Rival may have roasted Keurig’s coffee-pod DRM

Rival may have roasted Keurig’s coffee-pod DRM

Back in March, Keurig announced plans to lock down its popular coffee pod system in an effort to
make third-party pod makers pay for a license. But the company’s plans
may be foiled. A press release last
week from Mother Parkers Tea & Coffee suggests that the Keurig
“DRM” used to lock out third parties has been cracked and that Mother
Parkers is now making coffee pods that can work in Keurig’s brewing
machines.

New Keurig machines reportedly require pods to have a special “ink marker” on their foil top, according to The Verge. If that marking isn’t detected, the machine will display an “Oops!” message and refuse to do anything further.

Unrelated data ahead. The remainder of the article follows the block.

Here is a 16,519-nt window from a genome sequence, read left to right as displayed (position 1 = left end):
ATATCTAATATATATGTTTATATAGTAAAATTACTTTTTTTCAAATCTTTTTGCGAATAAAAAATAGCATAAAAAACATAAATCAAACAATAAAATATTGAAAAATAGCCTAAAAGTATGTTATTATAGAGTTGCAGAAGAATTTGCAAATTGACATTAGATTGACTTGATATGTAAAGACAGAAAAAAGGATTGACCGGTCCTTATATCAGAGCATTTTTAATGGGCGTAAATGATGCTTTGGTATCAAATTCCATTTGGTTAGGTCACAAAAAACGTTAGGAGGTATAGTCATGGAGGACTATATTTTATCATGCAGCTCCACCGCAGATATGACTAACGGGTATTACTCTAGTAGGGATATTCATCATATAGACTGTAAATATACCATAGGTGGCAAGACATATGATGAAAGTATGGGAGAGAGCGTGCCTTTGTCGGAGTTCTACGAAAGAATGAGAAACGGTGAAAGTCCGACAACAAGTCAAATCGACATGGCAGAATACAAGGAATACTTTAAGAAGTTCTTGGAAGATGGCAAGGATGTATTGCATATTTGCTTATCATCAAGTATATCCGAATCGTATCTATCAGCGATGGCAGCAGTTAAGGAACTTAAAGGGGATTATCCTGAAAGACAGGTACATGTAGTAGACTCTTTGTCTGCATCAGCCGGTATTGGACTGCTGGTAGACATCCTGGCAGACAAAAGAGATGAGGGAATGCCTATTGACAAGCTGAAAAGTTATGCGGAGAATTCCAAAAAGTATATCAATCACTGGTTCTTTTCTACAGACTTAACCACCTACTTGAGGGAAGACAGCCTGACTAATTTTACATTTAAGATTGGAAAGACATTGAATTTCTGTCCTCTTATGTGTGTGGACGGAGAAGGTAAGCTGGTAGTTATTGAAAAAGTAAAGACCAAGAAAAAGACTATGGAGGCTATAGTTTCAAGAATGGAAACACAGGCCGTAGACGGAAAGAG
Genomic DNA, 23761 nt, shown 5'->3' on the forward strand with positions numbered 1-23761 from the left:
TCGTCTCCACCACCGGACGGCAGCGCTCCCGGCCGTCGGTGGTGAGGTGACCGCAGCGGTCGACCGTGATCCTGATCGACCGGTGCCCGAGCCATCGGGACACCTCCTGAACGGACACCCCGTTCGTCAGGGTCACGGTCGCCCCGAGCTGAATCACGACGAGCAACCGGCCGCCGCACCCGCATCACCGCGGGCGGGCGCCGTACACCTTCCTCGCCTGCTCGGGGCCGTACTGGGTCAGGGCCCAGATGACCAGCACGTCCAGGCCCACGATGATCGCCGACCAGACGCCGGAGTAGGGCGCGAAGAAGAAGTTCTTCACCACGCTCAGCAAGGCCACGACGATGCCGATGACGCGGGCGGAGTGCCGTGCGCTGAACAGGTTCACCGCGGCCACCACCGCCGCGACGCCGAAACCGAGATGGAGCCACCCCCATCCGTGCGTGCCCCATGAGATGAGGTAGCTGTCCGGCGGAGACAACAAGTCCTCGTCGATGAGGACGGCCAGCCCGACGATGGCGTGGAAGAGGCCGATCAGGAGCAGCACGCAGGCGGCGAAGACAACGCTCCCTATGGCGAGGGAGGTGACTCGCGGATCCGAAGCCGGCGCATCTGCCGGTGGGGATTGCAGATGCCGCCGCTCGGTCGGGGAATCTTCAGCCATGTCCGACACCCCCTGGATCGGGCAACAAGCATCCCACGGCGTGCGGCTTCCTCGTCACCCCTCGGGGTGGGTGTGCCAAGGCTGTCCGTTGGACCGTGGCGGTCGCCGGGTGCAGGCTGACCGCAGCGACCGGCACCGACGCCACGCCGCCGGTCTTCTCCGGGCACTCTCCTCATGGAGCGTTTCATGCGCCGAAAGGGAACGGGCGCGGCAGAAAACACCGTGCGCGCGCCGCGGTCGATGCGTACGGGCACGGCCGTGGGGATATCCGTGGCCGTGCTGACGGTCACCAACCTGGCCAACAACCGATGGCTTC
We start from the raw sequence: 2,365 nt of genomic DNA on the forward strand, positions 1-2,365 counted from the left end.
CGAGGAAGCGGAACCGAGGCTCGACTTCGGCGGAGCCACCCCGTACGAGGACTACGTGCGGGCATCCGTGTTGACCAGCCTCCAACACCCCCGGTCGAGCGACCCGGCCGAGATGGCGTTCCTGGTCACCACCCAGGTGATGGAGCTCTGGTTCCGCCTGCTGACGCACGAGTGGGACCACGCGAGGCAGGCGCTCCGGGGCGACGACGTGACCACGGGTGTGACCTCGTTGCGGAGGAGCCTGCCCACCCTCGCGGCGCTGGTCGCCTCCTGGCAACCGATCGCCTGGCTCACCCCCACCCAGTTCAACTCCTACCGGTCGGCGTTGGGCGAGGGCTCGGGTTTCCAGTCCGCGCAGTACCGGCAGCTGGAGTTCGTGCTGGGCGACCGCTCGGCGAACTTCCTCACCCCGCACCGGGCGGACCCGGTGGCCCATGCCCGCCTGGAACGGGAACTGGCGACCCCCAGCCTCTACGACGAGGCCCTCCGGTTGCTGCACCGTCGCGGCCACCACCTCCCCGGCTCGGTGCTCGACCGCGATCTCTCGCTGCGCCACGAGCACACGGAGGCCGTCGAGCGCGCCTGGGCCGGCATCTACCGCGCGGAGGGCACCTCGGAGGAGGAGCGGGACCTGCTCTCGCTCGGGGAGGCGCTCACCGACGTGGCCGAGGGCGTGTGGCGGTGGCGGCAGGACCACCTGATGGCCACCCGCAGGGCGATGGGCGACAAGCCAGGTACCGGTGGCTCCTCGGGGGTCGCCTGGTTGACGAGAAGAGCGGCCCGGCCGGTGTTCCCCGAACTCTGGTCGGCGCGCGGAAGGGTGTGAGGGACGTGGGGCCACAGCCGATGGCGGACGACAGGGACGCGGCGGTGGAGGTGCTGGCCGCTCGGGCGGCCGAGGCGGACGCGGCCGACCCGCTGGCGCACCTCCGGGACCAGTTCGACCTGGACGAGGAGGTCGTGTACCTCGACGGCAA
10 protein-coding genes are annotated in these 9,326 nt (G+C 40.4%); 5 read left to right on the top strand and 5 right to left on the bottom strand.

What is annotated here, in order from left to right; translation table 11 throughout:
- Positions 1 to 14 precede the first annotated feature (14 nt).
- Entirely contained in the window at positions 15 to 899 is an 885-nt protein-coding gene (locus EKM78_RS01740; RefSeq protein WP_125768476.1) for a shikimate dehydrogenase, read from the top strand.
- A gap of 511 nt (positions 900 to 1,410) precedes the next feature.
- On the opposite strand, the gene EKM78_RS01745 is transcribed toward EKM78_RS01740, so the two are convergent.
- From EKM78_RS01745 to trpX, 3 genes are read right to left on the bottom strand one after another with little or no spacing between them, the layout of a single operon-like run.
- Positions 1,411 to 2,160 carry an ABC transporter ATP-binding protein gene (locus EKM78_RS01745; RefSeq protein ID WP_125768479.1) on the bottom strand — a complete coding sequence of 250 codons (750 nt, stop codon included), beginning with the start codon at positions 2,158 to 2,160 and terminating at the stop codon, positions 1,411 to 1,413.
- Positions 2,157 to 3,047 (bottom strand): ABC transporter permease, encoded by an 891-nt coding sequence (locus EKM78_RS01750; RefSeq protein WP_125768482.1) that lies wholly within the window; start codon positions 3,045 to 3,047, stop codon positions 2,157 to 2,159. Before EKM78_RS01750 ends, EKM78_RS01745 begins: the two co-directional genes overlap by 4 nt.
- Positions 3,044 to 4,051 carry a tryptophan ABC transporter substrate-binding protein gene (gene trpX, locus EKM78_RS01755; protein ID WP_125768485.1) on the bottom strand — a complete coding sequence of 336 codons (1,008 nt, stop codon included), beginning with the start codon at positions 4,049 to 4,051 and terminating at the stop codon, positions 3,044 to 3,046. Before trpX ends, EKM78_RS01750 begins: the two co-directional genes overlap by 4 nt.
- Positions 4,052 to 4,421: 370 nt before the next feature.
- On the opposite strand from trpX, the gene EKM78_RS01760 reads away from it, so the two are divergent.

The Mother Parkers press release states that the company “will launch
a new version of the RealCup capsule that is compatible with Keurig
Green Mountain’s K2.0 brewer scheduled for launch later this year.” The
release quotes Bill VandenBygaart, Mother Parkers’ vice president of
business development, as saying that the company’s “new technology”
means that “consumers will be the ultimate winners by having the best
tasting coffees and teas available.”

It’s not completely clear whether Mother Parkers’ pods are an
outright attack on Keurig’s system or part of a licensing partnership,
though no Keurig execs are quoted in the release (as might be expected
if a license had been secured) and Mother Parkers talks up its own
“innovation” and “technology.” Mother Parkers did not respond to
requests for comment.

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